What a refreshing change it makes for the England cricket team's tail to wag. Okay, it shouldn't have needed to wag, but for once they didn't do their domino trick and collapse one after an other. Another refreshing change was made to the river by the heavy rain on Saturday night. The water was quite heavily coloured, up about a foot but obviously on its way down, and still flowing at a manageable pace where the barbel live. The sky was blue with clouds, it wasn't hot but pleasantly warm and no more rain was forecast. Great!
I was setting up, having had the pick of the pegs, around eight brimful of confidence of a fish before dark. The usual rods were back in play, reels filled with the usual 30lb Power Pro. The downstream rod fished a single 8mm crab Pellet-O as a banker bait, the upstream rod had an 11mm S-Pellet Tuff-1 as a change bait. So far it's been the crab all the way this season, but it's early days.
An angler and his daughter had come own the river for a walk and we were chatting and watching the cheeky ducklings when he told me the upstream rod was away. The tip was doing the upstream-drop-back dance and I pulled into a fish of about six pounds with red sores on its left side near the tail root. Not a bad start. A fresh S-Pellet was attached to the hair and another scruffy bag of mixed pellets twisted onto the hook. It had been in place for less than a quarter of an hour when the process was repeated. This second fish fought a bit harder and had me fooled until it slipped into the net. A similar sized fish also with red sores near its tail. There were two that looked like bite marks. Was it the same fish? I hadn't paid too much attention to the marks on the first fish so I wasn't certain.
On winding in the downstream rod for a recast to get some more bait out I found the rig to be snagged. A walk downstream and some heaving got it free. Unfortunately the hook was slightly opened up. Not having a rig that was a direct replacement I put on one that took two 12mm Pellet-Os and cast that out.
The young lass was getting cold and bored so my companions headed for home and I had the river to myself. The lowering sun was shining gold on the tops of the far bank trees, the day falling quiet. A few minutes after nine the upstream rod signalled a chub bite. I picked the rod up and felt a tapping but the fish was going nowhere. I 'struck', felt the fish then it went solid. Damn. Steady pressure and something pinged free, then something else and I was in. No chub either. A heavy weight was pulled across the river until it hit shallower water and woke up. Maybe it's the warm water or low oxygen levels but the barbel aren't pulling hard, just holding station or cruising slowly. When the big head and broad shoulders came into sight as I drew her over the net I knew the scales would be needed. As I was arranging the net in such a way the fish was okay and unable to escape I saw the downstream rod come alive. As soon as I connected with the culprit I realised it was an eel. It had taken the two Pellet-Os and was neatly lip hooked so easily released.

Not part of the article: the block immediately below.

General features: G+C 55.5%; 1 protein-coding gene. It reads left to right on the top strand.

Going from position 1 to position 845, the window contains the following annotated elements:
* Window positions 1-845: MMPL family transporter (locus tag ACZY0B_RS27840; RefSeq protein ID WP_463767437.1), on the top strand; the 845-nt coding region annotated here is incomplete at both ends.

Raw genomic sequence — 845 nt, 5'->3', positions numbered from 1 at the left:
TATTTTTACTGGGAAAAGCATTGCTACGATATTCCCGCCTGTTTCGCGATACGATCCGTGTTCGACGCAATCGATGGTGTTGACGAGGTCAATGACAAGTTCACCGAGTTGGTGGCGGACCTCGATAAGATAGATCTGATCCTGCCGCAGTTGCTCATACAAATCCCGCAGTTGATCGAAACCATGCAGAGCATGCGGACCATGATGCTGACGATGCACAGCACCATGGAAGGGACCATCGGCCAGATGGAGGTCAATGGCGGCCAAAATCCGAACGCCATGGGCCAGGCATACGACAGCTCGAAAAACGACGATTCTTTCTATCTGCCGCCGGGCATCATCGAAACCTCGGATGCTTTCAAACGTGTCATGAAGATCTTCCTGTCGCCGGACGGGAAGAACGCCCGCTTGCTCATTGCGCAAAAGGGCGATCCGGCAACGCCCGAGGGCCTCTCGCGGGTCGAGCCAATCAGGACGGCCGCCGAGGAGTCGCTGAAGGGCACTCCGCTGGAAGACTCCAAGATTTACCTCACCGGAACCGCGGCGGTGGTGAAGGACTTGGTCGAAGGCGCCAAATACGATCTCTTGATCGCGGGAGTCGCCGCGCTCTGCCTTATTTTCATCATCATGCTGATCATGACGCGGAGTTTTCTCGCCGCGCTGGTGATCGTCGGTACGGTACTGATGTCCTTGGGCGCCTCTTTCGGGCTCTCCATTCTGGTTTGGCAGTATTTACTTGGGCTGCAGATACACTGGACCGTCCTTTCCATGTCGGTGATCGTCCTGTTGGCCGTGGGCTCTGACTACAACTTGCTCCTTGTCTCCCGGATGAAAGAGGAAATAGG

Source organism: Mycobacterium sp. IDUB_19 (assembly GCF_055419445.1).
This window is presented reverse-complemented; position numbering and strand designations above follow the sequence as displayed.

With the scales zeroed on the wet sling the net was lifted ashore and felt satisfyingly heavy. A quick lift of the Avons showed I'd landed my third largest Ribble barbel. Hastily sacked I set up the camera after ensuring the fish was upright. Back on the bank I unzipped the sack and was surprised to see a length of braid coming out of the fish's mouth. Closer inspection revealed the braid was attached to a swivel and some mono. Forceps wouldn't reach the hook, nor would my large disgorger, so I cut the braid as short as I could. My guess is that rig had been lost and the fish had swallowed the bait rather than having been hooked and lost. Barbel don't usually take baits that deep. As usual the fish needed no nursing on returning to her natural habitat. Time to rebait both rods and get back at them.
It was now that I realised all three fish had been hooked, and landed, on a size 8 Korum S5 hook. The pattern I had cursed last time out. Oh well. Half an hour later the same hook landed another smallish barbel which again had red marks near the tail on the left flank. This definitely wasn't a recapture of the second fish of the session as I'd looked carefully at the marks on that one and one appeared to be an incision, but was it the first one? I'll never know. Nor will I know what had caused the marks.
Ten minutes later my trusty Owner C-4 on the downstream rod hooked a barbel that was taking some getting upstream - when it came adrift. Four fish on the 'dodgy' hook and one lost on the 'never-fail' pattern? There's no making sense of it - if they are going to fall off, they'll fall off!
Nearly an hour later, by now well into darkness, the downstream rod was away again. A five-ish pounder being swiftly unhooked in the edge, likewise a similar sized fish just before eleven. Odd that the daylight fish had come to the upstream rod, those after dark to the downstreamer. The next hour was undisturbed by fish so I packed up at midnight, the grass and my gear damp with dew under the clear and starry sky.